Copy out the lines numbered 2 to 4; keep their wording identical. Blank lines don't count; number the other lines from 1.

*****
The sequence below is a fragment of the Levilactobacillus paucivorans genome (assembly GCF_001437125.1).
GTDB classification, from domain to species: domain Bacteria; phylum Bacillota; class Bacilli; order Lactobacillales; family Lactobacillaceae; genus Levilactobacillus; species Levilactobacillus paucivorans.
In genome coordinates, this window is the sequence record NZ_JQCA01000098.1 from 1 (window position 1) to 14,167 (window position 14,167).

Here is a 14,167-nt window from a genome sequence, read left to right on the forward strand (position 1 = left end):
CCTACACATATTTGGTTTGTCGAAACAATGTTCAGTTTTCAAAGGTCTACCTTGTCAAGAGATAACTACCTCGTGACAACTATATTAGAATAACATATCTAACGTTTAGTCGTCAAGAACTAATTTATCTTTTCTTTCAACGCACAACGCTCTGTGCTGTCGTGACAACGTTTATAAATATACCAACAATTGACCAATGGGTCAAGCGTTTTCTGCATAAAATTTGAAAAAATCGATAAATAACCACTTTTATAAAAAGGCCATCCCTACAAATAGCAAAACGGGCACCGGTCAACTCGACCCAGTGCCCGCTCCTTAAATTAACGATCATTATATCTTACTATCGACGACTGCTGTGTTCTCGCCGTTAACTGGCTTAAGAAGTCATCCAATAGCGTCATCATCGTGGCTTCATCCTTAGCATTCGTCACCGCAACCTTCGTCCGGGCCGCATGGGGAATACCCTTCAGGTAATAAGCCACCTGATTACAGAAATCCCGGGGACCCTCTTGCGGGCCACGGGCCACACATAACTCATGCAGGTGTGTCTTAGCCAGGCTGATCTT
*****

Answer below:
GTDB classification, from domain to species: domain Bacteria; phylum Bacillota; class Bacilli; order Lactobacillales; family Lactobacillaceae; genus Levilactobacillus; species Levilactobacillus paucivorans.
In genome coordinates, this window is the sequence record NZ_JQCA01000098.1 from 1 (window position 1) to 14,167 (window position 14,167).

Here is a 14,167-nt window from a genome sequence, read left to right on the forward strand (position 1 = left end):